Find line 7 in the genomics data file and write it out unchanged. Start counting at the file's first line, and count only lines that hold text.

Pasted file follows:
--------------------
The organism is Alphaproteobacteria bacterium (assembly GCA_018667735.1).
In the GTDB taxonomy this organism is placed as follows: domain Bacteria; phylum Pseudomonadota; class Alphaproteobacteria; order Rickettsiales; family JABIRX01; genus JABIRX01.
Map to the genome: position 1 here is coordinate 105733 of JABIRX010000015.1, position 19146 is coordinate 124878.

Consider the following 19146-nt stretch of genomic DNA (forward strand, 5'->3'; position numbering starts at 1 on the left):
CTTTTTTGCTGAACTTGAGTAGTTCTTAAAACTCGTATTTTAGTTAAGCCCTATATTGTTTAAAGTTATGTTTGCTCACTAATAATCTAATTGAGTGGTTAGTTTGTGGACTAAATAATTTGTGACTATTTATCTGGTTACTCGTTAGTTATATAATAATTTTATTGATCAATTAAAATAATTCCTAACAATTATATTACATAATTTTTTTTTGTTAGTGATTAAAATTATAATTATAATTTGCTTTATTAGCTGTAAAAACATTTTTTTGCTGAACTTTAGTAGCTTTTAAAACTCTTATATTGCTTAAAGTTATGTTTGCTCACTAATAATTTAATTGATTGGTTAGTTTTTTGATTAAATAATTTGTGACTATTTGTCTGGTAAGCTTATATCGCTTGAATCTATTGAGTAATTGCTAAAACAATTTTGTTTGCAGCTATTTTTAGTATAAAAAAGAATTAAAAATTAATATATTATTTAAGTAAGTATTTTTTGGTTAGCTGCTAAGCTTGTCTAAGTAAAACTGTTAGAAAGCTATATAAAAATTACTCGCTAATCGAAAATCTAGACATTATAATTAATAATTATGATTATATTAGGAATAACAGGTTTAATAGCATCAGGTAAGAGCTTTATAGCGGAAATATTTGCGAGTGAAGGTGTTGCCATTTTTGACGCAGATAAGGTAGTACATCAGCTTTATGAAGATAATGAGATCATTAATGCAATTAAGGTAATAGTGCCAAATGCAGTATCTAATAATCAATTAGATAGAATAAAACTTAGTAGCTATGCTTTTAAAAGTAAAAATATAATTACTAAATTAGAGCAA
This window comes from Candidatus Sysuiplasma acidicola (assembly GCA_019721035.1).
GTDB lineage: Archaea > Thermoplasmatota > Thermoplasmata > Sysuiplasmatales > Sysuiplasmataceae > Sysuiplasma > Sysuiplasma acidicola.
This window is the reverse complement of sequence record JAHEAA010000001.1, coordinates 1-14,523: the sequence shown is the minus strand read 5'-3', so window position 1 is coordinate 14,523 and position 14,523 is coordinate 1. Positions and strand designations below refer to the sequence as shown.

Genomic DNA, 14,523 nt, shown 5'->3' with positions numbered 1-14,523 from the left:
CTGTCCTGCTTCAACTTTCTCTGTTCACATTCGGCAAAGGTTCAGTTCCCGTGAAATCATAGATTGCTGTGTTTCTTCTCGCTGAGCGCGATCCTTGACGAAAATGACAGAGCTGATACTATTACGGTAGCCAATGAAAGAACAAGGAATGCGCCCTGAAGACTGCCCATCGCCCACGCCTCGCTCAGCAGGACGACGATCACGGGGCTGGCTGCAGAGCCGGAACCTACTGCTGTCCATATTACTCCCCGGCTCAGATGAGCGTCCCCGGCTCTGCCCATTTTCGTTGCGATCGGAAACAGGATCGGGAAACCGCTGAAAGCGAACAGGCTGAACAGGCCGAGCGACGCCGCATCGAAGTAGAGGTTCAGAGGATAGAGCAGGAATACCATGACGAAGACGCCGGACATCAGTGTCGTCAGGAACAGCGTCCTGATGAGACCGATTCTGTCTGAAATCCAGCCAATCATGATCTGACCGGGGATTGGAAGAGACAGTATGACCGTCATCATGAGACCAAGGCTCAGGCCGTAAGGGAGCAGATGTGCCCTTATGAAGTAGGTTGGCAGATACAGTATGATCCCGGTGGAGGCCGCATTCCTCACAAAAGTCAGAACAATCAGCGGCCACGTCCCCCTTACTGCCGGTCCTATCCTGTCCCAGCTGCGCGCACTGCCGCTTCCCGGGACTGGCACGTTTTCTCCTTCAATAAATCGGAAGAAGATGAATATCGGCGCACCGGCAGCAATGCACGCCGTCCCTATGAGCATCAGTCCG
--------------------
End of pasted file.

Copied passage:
GTDB lineage: Archaea > Thermoplasmatota > Thermoplasmata > Sysuiplasmatales > Sysuiplasmataceae > Sysuiplasma > Sysuiplasma acidicola.